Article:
However, as good as the acting is, this is a film that works best because it manages to jam a massive wedge of social commentary in. One of the early events shows that water has been shut off in Seoul (true), and a protester throws a shit-bomb at the mayor. This minor event has massive repercussions for the rest of the film. Secondly, the upper levels of the police and the prosecutor are all clearly concerned with the political ramifications rather than the actually dead 12 people (rises to 16 by the end of the film) and they make several terrible decisions due to this sensitivity. However, the real scorn of the film is reserved for the police force who are variously depicted as corrupt, stupid, incompetent and worst of all lazy. The key scene later in the film is prefaced with the cops actually asleep when they should be answering a distress call. It’s clear as daylight that Hong-Jin Na (director) and Won-Chan Hong and Shinho Lee (the writers) have nothing but contempt for the Korean police. My limited research (very limited) tells me that this is an opinion shared by many South Koreans, and if it is accurate then it’s disgraceful. Memories of Murder played a similar card, but not quite as effectively as it was set in the past. Nice to see nothing’s changed in 20 years.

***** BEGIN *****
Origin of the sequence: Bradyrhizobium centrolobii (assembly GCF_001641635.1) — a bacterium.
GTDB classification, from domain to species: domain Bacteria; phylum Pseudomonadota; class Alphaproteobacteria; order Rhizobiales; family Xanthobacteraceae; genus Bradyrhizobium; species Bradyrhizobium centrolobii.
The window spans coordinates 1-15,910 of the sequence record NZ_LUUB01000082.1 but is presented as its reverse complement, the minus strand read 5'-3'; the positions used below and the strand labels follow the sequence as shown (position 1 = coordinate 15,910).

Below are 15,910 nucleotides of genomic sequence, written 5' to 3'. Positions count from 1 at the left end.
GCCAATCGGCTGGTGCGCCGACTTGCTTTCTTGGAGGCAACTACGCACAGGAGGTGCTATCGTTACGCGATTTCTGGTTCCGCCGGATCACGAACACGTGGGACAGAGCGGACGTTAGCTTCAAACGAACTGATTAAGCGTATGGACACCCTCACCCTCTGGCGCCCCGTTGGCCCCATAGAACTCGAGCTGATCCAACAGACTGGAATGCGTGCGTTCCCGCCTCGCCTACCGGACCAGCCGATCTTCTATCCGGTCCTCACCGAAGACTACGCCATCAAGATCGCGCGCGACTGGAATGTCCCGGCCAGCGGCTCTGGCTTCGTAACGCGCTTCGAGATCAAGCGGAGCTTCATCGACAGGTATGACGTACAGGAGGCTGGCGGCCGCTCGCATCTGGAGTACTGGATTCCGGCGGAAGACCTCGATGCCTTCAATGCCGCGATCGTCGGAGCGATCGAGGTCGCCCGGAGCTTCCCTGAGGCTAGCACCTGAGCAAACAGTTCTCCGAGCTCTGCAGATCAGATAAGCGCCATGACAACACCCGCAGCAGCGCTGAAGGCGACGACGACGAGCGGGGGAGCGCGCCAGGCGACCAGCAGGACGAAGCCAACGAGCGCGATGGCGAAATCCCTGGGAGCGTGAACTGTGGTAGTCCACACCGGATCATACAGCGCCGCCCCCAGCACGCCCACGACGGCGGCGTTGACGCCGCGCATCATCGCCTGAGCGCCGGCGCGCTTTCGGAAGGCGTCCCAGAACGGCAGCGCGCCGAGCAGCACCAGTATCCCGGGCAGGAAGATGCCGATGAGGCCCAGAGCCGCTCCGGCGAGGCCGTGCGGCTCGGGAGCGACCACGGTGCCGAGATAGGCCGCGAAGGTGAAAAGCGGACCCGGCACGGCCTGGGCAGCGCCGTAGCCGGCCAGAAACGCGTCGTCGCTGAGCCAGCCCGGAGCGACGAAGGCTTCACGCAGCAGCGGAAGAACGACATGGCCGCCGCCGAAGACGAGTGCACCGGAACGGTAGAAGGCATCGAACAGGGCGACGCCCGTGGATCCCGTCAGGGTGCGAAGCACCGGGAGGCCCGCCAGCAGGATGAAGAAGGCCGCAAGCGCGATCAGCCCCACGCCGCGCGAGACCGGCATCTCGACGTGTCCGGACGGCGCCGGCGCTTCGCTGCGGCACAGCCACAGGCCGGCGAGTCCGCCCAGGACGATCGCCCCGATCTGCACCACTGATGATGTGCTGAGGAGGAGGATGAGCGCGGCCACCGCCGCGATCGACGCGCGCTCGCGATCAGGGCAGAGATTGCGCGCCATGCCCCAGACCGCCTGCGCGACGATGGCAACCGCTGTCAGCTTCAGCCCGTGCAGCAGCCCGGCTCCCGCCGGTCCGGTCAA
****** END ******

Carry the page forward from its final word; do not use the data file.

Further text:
The Chaser is a damned grim film. Early on I was convinced we were heading into Torture Porn territory, and thankfully it doesn’t. Almost all of the violence takes place off screen and the climactic murder as a result has a huge impact that it wouldn’t otherwise have had if we’d seen human flesh mangled for kicks. That’s not to say it’s relentlessly grim- there are several scenes with the minor characters that are played for laughs (particularly with the cops and the shit thrower). This injects a much-needed levity into what could otherwise be an awfully grim film.
Furthermore, it’s also a damned exciting film. Because the characters are properly established, there’s a real sense of urgency to the chase and it’s completely gripping. Hugely frustrating (it’s obvious that the Police don’t have a clue), but massively exciting nonetheless. There are also several foot-chases in this film that feel completely realistic as the runners visibly tire and slip, fall and otherwise. It’s obvious that the pursuer will eventually catch up, but while the chase is on it always feels like the target could escape.
Overall, this is a great film. If I’d seen it before I did the best of the decade lists it would be a serious contender for top 10 Asian of the last decade. It’s a fucking phenomenal effort and I cannot recommend it highly enough. It’s comfortably the best film I’ve seen in a while, and I wish that I’d pulled my finger out and watched it earlier.
Until next time,